As I guided a group of paddlers 117 miles down the French Broad River over nine days last summer, we passed dozens of boaters, fishermen, tubers, swimmers and other folks out enjoying the river’s beauty. Our trip marked a watershed moment: the opening of the Western North Carolina Alliance’s French Broad River Paddle Trail, whose backcountry camping sites link more than 140 river miles.
The vision for the paddle trail was born in explorations of the river from its meandering headwaters down to where it tumbles through national forest land as mountains tower above. Built with the input and sweat of hundreds of volunteers backed by local businesses such as REI and Parsec Financial, the new trail is changing the face of the French Broad.
Where once the river conjured images of being “too thick to drink and too thin to plow,” it now supports a thriving recreational scene. In the not-too-distant past, I could have the river to myself almost any day of the week. Now those images of industrial waste have been replaced by frequent sightings of standup paddleboarders, canoers, kayakers and people out fishing.
The French Broad’s growing reputation as a superb recreation destination is well-deserved. The river also directly supports hundreds of local jobs while serving as the community’s critical lifeline.
But our work isn’t done.
Just south of Asheville, where the river widens and quickens its pace, our group of paddlers was greeted by a harsh reality as we stared up at Progress Energy’s smokestacks. Thanks to North Carolina’s Clean Smokestacks Act, these scrubbed stacks no longer spew toxic coal ash, as their predecessors did — but they don’t magically dispose of it either.
Instead, the coal ash — which contains arsenic, mercury and a slew of toxic heavy metals — is sluiced into two lagoons from which many of those metals leach into the groundwater and pollute the French Broad.
Despite years’ worth of data showing a consistent pattern of heavy metals migrating from the ponds toward the French Broad, neither the Environmental Protection Agency, the state nor Progress Energy has a cleanup plan in place. And, until now, there’s been no thought about how to move Asheville beyond coal and toward a clean-energy future.
After a coal-ash dam burst in eastern Tennessee in 2008, releasing 1.1 billion gallons of toxic ash into the Clinch and Emory rivers, the EPA proposed two possible standards for handling coal ash. But thanks to intense pressure from coal and other corporate interests, the agency has consistently delayed implementing such a rule.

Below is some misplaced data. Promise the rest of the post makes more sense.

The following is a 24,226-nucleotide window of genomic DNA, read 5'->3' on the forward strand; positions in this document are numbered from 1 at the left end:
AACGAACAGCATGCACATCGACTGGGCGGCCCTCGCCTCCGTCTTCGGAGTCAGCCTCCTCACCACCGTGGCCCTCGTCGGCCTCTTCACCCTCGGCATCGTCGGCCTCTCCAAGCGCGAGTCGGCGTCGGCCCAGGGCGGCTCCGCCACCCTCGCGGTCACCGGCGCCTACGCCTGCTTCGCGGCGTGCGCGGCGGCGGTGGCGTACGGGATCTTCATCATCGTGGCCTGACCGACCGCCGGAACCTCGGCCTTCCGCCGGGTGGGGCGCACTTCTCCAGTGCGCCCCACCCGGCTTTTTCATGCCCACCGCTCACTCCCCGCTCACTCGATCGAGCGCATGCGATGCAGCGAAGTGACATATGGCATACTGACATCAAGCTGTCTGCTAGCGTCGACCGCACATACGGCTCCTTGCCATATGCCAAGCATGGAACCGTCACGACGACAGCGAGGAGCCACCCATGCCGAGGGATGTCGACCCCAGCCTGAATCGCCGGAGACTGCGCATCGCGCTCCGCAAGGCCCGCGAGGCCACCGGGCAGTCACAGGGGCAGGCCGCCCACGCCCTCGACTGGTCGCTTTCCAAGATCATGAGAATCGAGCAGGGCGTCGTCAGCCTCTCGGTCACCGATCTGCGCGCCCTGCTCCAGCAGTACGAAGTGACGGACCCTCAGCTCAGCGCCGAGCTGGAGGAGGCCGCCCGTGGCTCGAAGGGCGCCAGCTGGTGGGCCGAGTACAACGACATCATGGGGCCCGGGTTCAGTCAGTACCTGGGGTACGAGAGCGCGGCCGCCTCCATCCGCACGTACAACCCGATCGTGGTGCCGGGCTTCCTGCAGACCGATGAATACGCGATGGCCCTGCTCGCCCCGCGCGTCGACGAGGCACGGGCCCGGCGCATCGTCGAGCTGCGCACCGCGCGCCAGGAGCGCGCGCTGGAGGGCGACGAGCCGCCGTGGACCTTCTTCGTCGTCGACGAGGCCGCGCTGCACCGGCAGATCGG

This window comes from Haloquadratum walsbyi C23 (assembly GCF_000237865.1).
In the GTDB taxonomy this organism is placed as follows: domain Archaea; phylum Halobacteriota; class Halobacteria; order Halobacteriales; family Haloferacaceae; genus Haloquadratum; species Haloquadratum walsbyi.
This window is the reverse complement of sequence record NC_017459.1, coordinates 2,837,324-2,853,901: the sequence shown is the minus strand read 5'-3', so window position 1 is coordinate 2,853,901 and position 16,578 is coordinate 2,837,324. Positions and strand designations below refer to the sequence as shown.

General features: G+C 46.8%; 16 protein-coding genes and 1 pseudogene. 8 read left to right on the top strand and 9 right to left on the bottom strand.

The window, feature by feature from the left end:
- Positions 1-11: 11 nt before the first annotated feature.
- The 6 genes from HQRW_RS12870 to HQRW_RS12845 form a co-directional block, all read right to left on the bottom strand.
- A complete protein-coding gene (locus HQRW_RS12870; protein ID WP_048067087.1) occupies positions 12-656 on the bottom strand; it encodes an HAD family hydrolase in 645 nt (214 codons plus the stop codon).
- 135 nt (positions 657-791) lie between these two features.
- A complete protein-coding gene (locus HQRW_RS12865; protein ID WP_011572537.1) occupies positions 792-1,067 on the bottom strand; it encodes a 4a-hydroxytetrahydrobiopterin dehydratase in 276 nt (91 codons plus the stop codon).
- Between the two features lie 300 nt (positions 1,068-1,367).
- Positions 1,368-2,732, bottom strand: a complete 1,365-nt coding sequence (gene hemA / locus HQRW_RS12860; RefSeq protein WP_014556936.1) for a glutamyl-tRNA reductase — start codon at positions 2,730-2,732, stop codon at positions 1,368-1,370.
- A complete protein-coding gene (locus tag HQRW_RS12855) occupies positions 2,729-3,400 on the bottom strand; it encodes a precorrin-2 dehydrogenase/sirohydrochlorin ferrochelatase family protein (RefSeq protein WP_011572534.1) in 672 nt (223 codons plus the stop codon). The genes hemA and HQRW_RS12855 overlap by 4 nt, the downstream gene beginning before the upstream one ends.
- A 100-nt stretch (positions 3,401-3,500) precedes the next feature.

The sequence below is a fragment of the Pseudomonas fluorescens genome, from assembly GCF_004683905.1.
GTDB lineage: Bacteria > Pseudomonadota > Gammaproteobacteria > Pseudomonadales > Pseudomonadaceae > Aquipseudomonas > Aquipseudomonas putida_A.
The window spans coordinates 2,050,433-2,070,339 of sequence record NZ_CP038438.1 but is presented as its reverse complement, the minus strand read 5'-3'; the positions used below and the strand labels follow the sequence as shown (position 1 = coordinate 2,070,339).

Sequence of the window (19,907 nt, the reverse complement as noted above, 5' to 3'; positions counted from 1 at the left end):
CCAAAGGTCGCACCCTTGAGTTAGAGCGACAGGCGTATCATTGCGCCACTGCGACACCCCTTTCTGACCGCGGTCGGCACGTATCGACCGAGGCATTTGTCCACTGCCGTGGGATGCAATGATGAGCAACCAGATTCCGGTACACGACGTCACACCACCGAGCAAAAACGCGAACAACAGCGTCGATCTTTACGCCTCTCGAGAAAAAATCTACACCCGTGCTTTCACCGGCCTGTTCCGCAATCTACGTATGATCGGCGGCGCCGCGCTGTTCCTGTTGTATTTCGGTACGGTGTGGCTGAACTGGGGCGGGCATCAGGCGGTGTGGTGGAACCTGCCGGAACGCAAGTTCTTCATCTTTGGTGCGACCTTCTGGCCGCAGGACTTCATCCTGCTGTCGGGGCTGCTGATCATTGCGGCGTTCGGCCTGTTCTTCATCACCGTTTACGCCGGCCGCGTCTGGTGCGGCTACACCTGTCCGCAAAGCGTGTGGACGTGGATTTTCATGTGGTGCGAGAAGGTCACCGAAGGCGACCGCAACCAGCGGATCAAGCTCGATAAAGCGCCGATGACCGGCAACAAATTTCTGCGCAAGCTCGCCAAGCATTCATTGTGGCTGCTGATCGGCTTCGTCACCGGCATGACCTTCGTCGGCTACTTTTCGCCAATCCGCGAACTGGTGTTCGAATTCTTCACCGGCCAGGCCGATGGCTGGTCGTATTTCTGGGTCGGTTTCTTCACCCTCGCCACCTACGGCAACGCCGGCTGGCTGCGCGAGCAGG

Because the EPA has refused to act, the WNC Alliance and its partners at the Southern Environmental Law Center and Sierra Club have filed suit to challenge the state’s cleanup process and force Progress Energy to clean up the illegal pollution from its coal-ash ponds, which are dumping toxic heavy metals such as boron and manganese directly into the French Broad.
Sadly, even as the EPA has stalled on taking action to protect the public from this toxic waste, Congress has used the delay to advance dangerous measures that would further compromise public health and delay the cleanup of coal ash.
During the last Congress, the House of Representatives passed a transportation bill containing an amendment that would have stripped the EPA of the authority to regulate coal ash, handing off that power to the states — which haven’t acted to protect human health and the environment from toxic coal ash during the last 50 years.
We must find a better way to meet our energy needs than blowing up mountains and burying streams to get the coal that these power plants burn, poisoning our air, water and communities and producing toxic ash in the process.
But entrenched interests such as Progress Energy aren’t going to take that step voluntarily. They need to hear from everyone that we will no longer stand for seeing the French Broad River used as a dumping ground (see box, “Sounding Off”). They need to see that our community fully embraces the river’s new future as a world-class recreation destination.
— French Broad Riverkeeper Hartwell Carson works for the Western North Carolina Alliance, a grass-roots group promoting livable communities and environmental protection. He can be reached at 258-8737 or at firstname.lastname@example.org.